Chrome OS 89 brings Android controls, a new icon design, and “quick answers”
Google is calling today the Chromebook’s 10th birthday, and the latest version of Chrome OS, version 89, is celebrating by rolling out a ton of features to the stable branch.
First up is Phone Hub, which will let users pair up an Android phone and remotely control it via a little pop-up panel from the system tray. The panel shows phone status like battery and signal and control shortcuts for hotspot, silence, and locating your phone. It also shows your two most recent Chrome tabs. Notifications from your phone will be sent to Chrome OS, and you can even remotely reply to text message.
Sharing between devices is also getting better. Chrome OS will now pull down your list of Wi-Fi passwords from an Android phone, so you’ll only have to enter that super-secure password once, and it will be shared to your other (Google OS) devices. Google’s Airdrop-style Nearby Share has been on Android phone since last year, and now Google says that “in the coming months,” you’ll be able to share between Chrome OS and Android.
Chrome OS has a new “Tote” section that shows recently created files. This lives in the system tray, similar to the phone and quick-settings sections. From the files app, you can also pin important files to the Tote section for later. There’s a new screen-capture tool that will drop files in the Tote section, too. You can take screenshots or videos, and the gallery tool has a new “annotate” feature, so you can draw on the pictures.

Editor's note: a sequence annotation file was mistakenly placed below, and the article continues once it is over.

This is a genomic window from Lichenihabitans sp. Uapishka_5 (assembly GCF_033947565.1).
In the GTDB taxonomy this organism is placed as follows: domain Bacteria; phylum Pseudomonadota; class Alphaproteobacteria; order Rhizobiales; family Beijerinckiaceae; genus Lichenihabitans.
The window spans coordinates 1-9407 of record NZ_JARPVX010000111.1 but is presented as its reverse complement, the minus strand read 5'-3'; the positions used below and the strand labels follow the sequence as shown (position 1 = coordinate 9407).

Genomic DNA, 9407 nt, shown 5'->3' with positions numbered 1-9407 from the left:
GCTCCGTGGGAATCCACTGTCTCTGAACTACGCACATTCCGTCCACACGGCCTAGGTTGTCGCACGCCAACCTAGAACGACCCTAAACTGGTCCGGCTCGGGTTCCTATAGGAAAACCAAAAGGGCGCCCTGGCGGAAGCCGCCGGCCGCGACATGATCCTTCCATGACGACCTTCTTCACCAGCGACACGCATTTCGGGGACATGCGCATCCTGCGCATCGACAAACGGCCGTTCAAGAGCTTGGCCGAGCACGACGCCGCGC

A few features seem ripped straight from Android, like the circular icon background for everything and a media player in the quick settings.
Pressing the “Everything button” (Chrome OS’s Caps Lock replacement) + V will bring up the new clipboard, which will save your last five copied icons. You can right-click on a word to bring up “Quick Answers,” which will list a definition, translation, or unit conversion powered by the Google Assistant.
That’s about it. Chrome OS is still a dead-simple operating system, but there are some short-and-sweet additions. Most of them seem like Google doing its best MacOS impression, the OS that Chrome recently passed in market share.
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